For example, if a character has a Quirky Trait where they dislike people taller than them, and they’d get a +2 to roles to act against them. The flaw for this trait could be that the character doesn’t just
dislike taller people, but they actively loathe them, and get a -2 to rolls when they have to help, or generally benefit, a tall person.
If the character wanted to have a flaw related to tall people, but didn’t have the trait that gave them a positive against them, then the flaw would most likely be represented as the character being afraid of people that were taller than them. In this case, they’d always get a -2 to roles involving taller people as they just generally intimidate them.
You could also decide to take a Flaw without an accompanying trait, if you just want to flesh out the character. If you take an extra flaw without discounting a trait, you gain one extra Bizarre point at the end of character creation equal to the level of the flaw (A Bizarre Flaw would give you 5 bizarre points, a Simple Flaw would give you 1, etc.).
Flaws are inconvenient, but it is possible to resist them temporarily by using your Bravery. When a character is attempting to go against their flaw, they roll a Contested Bravery Roll against the DM. The character would roll 1d6+bravery, while the DM would roll 1d6+The Modifier of the Flaw. If they pass, they can act for a turn without being affected by their flaw, but will need to reroll whenever they want to act against it again. If they fail, then the Flaw will affect the character with its negative modifier.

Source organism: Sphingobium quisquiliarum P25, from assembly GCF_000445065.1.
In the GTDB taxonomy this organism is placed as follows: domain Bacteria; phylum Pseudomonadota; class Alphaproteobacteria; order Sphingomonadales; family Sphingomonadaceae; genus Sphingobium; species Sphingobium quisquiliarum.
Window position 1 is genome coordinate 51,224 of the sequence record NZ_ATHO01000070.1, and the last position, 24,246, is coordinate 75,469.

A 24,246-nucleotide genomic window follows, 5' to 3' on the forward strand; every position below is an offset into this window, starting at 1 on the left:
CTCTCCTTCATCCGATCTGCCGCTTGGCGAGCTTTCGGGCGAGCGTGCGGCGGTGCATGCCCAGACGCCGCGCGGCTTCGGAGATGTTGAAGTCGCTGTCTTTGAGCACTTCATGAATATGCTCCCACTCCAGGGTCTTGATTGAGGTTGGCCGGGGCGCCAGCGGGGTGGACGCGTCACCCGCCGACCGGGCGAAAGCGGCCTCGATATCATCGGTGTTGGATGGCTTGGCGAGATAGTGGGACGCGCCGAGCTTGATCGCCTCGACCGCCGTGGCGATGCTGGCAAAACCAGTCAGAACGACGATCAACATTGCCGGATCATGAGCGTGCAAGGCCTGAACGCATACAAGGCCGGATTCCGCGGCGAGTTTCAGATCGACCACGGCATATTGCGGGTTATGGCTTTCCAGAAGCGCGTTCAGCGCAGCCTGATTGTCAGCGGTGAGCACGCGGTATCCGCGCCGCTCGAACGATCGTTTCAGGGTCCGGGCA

There is one other way in which a character’s Flaws differ from their traits: Flaws can be addressed. Although a Flaw can be a painful boon on a character (the GM should make sure that it most certainly is), it is also possible to overcome your flaw throughout your bizarre adventure.
FIXING YOUR FLAW Whenever a character succeeds in making a roll that their Flaw was negatively affecting, a player